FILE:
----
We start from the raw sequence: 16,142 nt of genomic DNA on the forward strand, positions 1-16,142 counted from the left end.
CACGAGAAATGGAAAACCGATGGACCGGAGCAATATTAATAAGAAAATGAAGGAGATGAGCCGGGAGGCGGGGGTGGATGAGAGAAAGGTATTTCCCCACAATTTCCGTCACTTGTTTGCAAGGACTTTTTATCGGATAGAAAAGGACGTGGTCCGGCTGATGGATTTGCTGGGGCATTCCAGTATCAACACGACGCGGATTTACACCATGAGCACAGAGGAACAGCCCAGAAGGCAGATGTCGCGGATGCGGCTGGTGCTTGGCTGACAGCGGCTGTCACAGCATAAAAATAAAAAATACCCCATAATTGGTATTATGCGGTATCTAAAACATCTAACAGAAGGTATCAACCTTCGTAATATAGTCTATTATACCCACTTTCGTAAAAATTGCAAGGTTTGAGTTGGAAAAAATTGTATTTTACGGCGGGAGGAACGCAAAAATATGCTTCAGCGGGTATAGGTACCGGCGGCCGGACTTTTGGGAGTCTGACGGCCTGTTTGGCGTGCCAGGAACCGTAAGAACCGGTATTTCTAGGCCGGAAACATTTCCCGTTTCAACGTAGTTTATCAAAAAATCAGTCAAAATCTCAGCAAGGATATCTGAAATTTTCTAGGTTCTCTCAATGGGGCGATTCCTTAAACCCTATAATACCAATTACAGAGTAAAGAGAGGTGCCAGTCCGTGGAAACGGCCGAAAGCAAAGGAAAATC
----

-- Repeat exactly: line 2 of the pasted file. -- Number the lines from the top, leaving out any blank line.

CACGAGAAATGGAAAACCGATGGACCGGAGCAATATTAATAAGAAAATGAAGGAGATGAGCCGGGAGGCGGGGGTGGATGAGAGAAAGGTATTTCCCCACAATTTCCGTCACTTGTTTGCAAGGACTTTTTATCGGATAGAAAAGGACGTGGTCCGGCTGATGGATTTGCTGGGGCATTCCAGTATCAACACGACGCGGATTTACACCATGAGCACAGAGGAACAGCCCAGAAGGCAGATGTCGCGGATGCGGCTGGTGCTTGGCTGACAGCGGCTGTCACAGCATAAAAATAAAAAATACCCCATAATTGGTATTATGCGGTATCTAAAACATCTAACAGAAGGTATCAACCTTCGTAATATAGTCTATTATACCCACTTTCGTAAAAATTGCAAGGTTTGAGTTGGAAAAAATTGTATTTTACGGCGGGAGGAACGCAAAAATATGCTTCAGCGGGTATAGGTACCGGCGGCCGGACTTTTGGGAGTCTGACGGCCTGTTTGGCGTGCCAGGAACCGTAAGAACCGGTATTTCTAGGCCGGAAACATTTCCCGTTTCAACGTAGTTTATCAAAAAATCAGTCAAAATCTCAGCAAGGATATCTGAAATTTTCTAGGTTCTCTCAATGGGGCGATTCCTTAAACCCTATAATACCAATTACAGAGTAAAGAGAGGTGCCAGTCCGTGGAAACGGCCGAAAGCAAAGGAAAATC